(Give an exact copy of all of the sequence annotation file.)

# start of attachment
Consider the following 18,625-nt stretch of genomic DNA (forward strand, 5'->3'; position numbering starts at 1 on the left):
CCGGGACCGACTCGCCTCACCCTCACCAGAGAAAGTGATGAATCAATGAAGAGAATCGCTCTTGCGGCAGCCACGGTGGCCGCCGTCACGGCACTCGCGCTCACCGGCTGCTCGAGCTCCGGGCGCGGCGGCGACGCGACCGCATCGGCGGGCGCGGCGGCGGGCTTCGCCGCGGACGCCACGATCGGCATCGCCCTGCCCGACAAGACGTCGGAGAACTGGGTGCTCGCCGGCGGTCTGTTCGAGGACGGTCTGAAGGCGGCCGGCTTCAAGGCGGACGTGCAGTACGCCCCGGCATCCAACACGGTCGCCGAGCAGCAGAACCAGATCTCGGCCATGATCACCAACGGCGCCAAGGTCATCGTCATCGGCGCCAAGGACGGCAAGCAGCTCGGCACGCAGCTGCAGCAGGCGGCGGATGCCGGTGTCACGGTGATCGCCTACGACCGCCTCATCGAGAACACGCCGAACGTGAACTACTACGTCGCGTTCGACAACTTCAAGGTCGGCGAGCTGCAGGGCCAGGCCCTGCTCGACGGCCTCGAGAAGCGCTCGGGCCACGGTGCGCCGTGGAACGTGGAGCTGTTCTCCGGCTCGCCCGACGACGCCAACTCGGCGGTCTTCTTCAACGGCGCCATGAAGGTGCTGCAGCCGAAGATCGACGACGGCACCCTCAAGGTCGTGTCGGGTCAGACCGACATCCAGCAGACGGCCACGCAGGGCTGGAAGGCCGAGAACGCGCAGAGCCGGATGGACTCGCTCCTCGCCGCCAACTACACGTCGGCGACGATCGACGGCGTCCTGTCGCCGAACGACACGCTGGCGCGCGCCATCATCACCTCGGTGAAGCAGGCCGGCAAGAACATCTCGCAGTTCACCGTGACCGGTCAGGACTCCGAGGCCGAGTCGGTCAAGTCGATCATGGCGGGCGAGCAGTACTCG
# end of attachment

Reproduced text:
Consider the following 18,625-nt stretch of genomic DNA (forward strand, 5'->3'; position numbering starts at 1 on the left):
CCGGGACCGACTCGCCTCACCCTCACCAGAGAAAGTGATGAATCAATGAAGAGAATCGCTCTTGCGGCAGCCACGGTGGCCGCCGTCACGGCACTCGCGCTCACCGGCTGCTCGAGCTCCGGGCGCGGCGGCGACGCGACCGCATCGGCGGGCGCGGCGGCGGGCTTCGCCGCGGACGCCACGATCGGCATCGCCCTGCCCGACAAGACGTCGGAGAACTGGGTGCTCGCCGGCGGTCTGTTCGAGGACGGTCTGAAGGCGGCCGGCTTCAAGGCGGACGTGCAGTACGCCCCGGCATCCAACACGGTCGCCGAGCAGCAGAACCAGATCTCGGCCATGATCACCAACGGCGCCAAGGTCATCGTCATCGGCGCCAAGGACGGCAAGCAGCTCGGCACGCAGCTGCAGCAGGCGGCGGATGCCGGTGTCACGGTGATCGCCTACGACCGCCTCATCGAGAACACGCCGAACGTGAACTACTACGTCGCGTTCGACAACTTCAAGGTCGGCGAGCTGCAGGGCCAGGCCCTGCTCGACGGCCTCGAGAAGCGCTCGGGCCACGGTGCGCCGTGGAACGTGGAGCTGTTCTCCGGCTCGCCCGACGACGCCAACTCGGCGGTCTTCTTCAACGGCGCCATGAAGGTGCTGCAGCCGAAGATCGACGACGGCACCCTCAAGGTCGTGTCGGGTCAGACCGACATCCAGCAGACGGCCACGCAGGGCTGGAAGGCCGAGAACGCGCAGAGCCGGATGGACTCGCTCCTCGCCGCCAACTACACGTCGGCGACGATCGACGGCGTCCTGTCGCCGAACGACACGCTGGCGCGCGCCATCATCACCTCGGTGAAGCAGGCCGGCAAGAACATCTCGCAGTTCACCGTGACCGGTCAGGACTCCGAGGCCGAGTCGGTCAAGTCGATCATGGCGGGCGAGCAGTACTCG